Northern Nevada casino Boomtown may have to pay $40,000 fine

The operator of a Northern Nevada casino has settled a state Gaming Control Board complaint that it illegally operated an unlicensed interactive gaming system by linking to websites based in Curacao.

A representatives of BCH Gaming Reno, doing business as Boomtown Reno in Verdi, agreed to pay a $40,000 fine after the company was caught providing links on its internet site to 15 websites, 11 of which offered options allowing visitors to wager money on various casino games.

In a stipulation signed May 11 by Control Board members and Boomtown Reno CEO Robert Medeiros, the company admitted to the violations and agreed to waive a public hearing on the charge as well as pay the fine.

The Nevada Gaming Commission will consider approving the settlement when it meets Thursday.

The two-count Control Board complaint alleges that between March and August 2017, Boomtown’s website contained links that said, “Play Online” and “Play Even When Away.”

A board agent contacted Boomtown Aug. 17, 2017, about the links and determined that they directed players to Affiliate Edge and Deck Media, both operated from the Dutch Caribbean island nation of Curacao in apparent violation of state regulations and the federal Wire Act.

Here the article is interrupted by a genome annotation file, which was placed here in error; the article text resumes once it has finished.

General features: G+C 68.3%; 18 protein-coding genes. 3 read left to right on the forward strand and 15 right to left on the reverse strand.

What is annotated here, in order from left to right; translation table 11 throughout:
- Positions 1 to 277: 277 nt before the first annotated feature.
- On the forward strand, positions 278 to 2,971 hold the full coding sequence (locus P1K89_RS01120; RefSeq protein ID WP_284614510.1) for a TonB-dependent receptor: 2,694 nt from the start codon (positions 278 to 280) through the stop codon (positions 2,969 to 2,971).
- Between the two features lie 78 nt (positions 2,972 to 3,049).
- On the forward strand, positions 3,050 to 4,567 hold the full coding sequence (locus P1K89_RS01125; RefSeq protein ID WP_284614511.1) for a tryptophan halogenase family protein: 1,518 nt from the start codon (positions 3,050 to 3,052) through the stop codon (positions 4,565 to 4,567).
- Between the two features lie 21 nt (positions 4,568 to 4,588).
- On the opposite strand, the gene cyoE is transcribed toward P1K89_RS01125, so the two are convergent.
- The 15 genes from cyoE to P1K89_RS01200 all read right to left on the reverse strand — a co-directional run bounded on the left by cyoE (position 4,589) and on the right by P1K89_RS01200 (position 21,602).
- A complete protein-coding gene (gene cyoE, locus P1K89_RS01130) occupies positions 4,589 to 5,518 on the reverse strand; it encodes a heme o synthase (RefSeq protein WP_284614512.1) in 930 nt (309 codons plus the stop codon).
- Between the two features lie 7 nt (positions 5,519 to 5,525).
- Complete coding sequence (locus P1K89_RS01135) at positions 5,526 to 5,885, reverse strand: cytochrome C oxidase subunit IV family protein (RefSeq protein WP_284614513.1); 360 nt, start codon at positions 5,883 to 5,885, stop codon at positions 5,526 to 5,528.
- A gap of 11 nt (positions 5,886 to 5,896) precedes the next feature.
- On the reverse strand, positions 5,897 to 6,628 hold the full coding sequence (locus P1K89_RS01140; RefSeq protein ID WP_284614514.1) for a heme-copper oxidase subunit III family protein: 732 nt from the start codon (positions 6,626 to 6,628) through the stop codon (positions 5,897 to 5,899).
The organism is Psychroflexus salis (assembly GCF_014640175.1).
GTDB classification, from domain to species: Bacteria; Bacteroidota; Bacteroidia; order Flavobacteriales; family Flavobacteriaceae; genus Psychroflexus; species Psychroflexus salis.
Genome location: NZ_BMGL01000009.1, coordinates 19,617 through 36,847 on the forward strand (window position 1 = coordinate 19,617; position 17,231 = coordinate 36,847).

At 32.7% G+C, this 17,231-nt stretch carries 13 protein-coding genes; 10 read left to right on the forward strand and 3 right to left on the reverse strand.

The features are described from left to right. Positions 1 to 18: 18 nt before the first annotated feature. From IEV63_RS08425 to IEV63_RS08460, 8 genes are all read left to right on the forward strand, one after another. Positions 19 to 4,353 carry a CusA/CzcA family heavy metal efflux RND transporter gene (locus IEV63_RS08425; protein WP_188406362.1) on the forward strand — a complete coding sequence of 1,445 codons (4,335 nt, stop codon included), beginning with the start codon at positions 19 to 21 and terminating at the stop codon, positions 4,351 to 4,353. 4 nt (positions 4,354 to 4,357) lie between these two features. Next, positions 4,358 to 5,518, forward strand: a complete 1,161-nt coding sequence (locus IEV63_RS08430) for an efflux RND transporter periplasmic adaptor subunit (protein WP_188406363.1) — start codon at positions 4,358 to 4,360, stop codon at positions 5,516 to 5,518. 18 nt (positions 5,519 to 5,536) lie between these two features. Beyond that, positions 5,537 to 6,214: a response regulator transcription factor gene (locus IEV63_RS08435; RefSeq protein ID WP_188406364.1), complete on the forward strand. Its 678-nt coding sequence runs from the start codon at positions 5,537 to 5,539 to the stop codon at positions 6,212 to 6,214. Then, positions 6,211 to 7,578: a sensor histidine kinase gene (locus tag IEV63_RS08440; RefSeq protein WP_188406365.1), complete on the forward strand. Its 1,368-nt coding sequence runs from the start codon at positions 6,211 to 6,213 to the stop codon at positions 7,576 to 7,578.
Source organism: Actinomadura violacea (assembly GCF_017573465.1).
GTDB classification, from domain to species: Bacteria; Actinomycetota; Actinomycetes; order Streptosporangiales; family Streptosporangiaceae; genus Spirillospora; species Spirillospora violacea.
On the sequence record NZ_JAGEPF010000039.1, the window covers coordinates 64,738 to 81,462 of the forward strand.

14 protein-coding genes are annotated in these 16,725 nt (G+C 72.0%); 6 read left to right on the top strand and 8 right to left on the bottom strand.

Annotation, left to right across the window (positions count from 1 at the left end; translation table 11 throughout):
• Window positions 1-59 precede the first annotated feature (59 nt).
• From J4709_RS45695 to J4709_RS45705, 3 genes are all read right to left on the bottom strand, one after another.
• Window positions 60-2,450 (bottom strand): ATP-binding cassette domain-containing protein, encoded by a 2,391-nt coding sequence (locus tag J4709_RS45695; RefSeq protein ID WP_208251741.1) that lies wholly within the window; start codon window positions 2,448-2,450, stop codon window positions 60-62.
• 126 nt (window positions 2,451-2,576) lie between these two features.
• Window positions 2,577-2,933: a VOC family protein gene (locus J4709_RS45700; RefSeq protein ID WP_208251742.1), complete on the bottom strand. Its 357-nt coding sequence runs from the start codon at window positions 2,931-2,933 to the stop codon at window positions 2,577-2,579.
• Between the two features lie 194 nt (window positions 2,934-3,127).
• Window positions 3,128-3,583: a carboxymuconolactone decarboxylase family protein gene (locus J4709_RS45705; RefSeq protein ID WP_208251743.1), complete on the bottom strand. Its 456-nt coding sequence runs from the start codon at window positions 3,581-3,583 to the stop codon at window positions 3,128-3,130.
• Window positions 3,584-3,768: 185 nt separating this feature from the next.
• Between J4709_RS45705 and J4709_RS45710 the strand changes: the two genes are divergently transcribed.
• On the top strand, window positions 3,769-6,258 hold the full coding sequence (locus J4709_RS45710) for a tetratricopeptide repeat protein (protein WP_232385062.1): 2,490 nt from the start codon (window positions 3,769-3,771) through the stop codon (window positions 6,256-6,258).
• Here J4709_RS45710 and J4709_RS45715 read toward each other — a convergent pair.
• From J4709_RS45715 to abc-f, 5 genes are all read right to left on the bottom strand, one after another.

Boomtown, through a company called Evo Advertising Inc., received a check for $1,621 from Affiliate Edge. Boomtown’s account statements with Affiliate Edge show gambling activity by persons it referred to Affiliate Edge gambling sites through the links. Those statements also show commissions due to Boomtown.

Monetary deposits also were shown with Deck Media from people Boomtown referred.

Boomtown executives first explored offering online games in October 2016.

It wasn’t until March and April of 2017 that a Boomtown customer contacted the Control Board about the legality of the sites.

“It appears Boomtown ceded complete control concerning links to online gaming on its website to one employee of Boomtown: its graphic and web designer,” the Control Board complaint said. “It appears this person had little, if any, understanding of gaming laws. It further appears Boomtown exercised little, if any, oversight concerning this employee’s actions with regard to placing links to online gaming on Boomtown’s website.”

State regulations allow online gaming within the state’s borders if licensed and the state recently signed agreements that enable poker play in Nevada with residents of Delaware and New Jersey.

Contact Richard N. Velotta at rvelotta@reviewjournal.com or 702-477-3893. Follow @RickVelotta on Twitter.

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